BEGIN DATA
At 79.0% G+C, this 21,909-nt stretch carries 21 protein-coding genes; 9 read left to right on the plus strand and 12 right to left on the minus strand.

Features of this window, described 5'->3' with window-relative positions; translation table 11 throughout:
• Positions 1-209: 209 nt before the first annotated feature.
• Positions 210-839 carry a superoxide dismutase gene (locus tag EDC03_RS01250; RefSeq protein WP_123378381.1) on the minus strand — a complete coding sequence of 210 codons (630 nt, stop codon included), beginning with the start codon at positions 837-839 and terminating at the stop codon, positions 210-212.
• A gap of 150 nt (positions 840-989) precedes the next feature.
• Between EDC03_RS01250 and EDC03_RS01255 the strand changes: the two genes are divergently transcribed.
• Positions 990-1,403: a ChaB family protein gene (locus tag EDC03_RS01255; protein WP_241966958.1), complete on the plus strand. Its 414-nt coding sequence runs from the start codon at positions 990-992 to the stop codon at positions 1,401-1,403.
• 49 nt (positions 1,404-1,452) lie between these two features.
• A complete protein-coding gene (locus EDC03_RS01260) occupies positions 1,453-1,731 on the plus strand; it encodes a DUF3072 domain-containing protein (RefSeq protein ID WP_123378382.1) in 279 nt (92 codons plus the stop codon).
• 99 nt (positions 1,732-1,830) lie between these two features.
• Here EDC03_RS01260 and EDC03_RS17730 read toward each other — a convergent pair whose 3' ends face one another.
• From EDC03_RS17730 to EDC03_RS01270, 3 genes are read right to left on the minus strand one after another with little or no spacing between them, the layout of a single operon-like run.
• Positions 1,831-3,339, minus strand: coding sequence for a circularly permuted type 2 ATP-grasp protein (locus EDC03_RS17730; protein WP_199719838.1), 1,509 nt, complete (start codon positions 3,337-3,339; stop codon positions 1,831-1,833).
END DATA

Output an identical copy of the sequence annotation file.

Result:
At 79.0% G+C, this 21,909-nt stretch carries 21 protein-coding genes; 9 read left to right on the plus strand and 12 right to left on the minus strand.

Features of this window, described 5'->3' with window-relative positions; translation table 11 throughout:
• Positions 1-209: 209 nt before the first annotated feature.
• Positions 210-839 carry a superoxide dismutase gene (locus tag EDC03_RS01250; RefSeq protein WP_123378381.1) on the minus strand — a complete coding sequence of 210 codons (630 nt, stop codon included), beginning with the start codon at positions 837-839 and terminating at the stop codon, positions 210-212.
• A gap of 150 nt (positions 840-989) precedes the next feature.
• Between EDC03_RS01250 and EDC03_RS01255 the strand changes: the two genes are divergently transcribed.
• Positions 990-1,403: a ChaB family protein gene (locus tag EDC03_RS01255; protein WP_241966958.1), complete on the plus strand. Its 414-nt coding sequence runs from the start codon at positions 990-992 to the stop codon at positions 1,401-1,403.
• 49 nt (positions 1,404-1,452) lie between these two features.
• A complete protein-coding gene (locus EDC03_RS01260) occupies positions 1,453-1,731 on the plus strand; it encodes a DUF3072 domain-containing protein (RefSeq protein ID WP_123378382.1) in 279 nt (92 codons plus the stop codon).
• 99 nt (positions 1,732-1,830) lie between these two features.
• Here EDC03_RS01260 and EDC03_RS17730 read toward each other — a convergent pair whose 3' ends face one another.
• From EDC03_RS17730 to EDC03_RS01270, 3 genes are read right to left on the minus strand one after another with little or no spacing between them, the layout of a single operon-like run.
• Positions 1,831-3,339, minus strand: coding sequence for a circularly permuted type 2 ATP-grasp protein (locus EDC03_RS17730; protein WP_199719838.1), 1,509 nt, complete (start codon positions 3,337-3,339; stop codon positions 1,831-1,833).